One way or another, he was going to kill her.
“Daddy—“ Drusilla held out her palm, with the bright tracing of blood on it. Her face was frightened and confused. Angelus jerked his head at Will.
“Go to her.”
Will went and put his arms around Dru, using his shirt sleeve to wipe her face. The blood was from her lip, which had been cut against her fang.
“Will,” she said. “She pecked me.”
“I know,” he said. “Don’t worry luv, we’ll sort her.”
He looked at the woman, who was rolling unsteadily from her back to her knees and trying to push herself upright. He’d broken her nose a second time, by the look of it—there was thin blood on her face and on the floor beneath her. If any of them had eaten more, there’d be more blood by now.
Angelus was standing beside the woman, watching her attempt to stand.
“You attacked my childe,” he said in a tone of interest. He looked over his shoulder at Drusilla, as if assuring himself that she was still there, mostly unharmed. “You attacked my Sire last night, and now you’ve attacked my childe.”
The woman lifted her head and looked at him sickly. She lifted one knee and rested her elbow on it in submission.
Angelus watched her do it, and gave a short laugh of disbelief. “Do you think that will save you? Posturing like a minion?”
The woman shook her head. “No, sir.” Blood dripped off her chin and freckled the floor.
Will wanted to say, Let me kill her, but he knew better than to intervene. He used the tail of his shirt to wipe Drusilla’s hands clean of blood. She was whimpering slightly, her eyes fixed on the woman. He kissed her temple, but she didn’t seem to notice.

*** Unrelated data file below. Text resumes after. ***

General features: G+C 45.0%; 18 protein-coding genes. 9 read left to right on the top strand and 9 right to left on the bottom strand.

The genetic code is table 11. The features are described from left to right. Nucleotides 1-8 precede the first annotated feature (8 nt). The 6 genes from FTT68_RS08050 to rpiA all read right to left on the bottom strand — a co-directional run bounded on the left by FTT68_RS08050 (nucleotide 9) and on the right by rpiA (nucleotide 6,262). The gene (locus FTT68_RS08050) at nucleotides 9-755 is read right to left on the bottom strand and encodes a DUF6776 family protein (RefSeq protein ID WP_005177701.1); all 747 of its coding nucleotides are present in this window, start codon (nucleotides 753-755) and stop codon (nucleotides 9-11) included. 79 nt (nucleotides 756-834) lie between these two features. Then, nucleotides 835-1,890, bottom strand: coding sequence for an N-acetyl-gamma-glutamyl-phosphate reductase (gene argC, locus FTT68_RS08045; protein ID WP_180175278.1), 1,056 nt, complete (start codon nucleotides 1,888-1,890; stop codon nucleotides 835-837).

Angelus walked away from the woman and then back, making a small circle. He laughed again and looked at Darla.
“Well, I can’t kill her now,” he said. “We don’t have time for me to do a proper job of it.”
Darla tilted her head and blinked slowly. “No,” she agreed. “I suppose we’ll have to take her with us tonight, at least.”
Angelus put his hands on his hips and shook his head. His face was alight with amusement and rage, and he turned back and surveyed the woman again as if her very appearance astounded him.
“Well,” he said, “you’ll live the night, if you don’t fall down on a stake. Get up, and we’ll be going.”
“Daddy—“ Drusilla started.
“Enough, Drusilla. You had your go at her.”
“Daddy, she pecked me—“
“I’ll do more than that, if you don’t find your cloak and make ready to leave.”
Drusilla whimpered, and Will went to her bed and found her cloak in a heap. He brought it back and fastened it around her shoulders.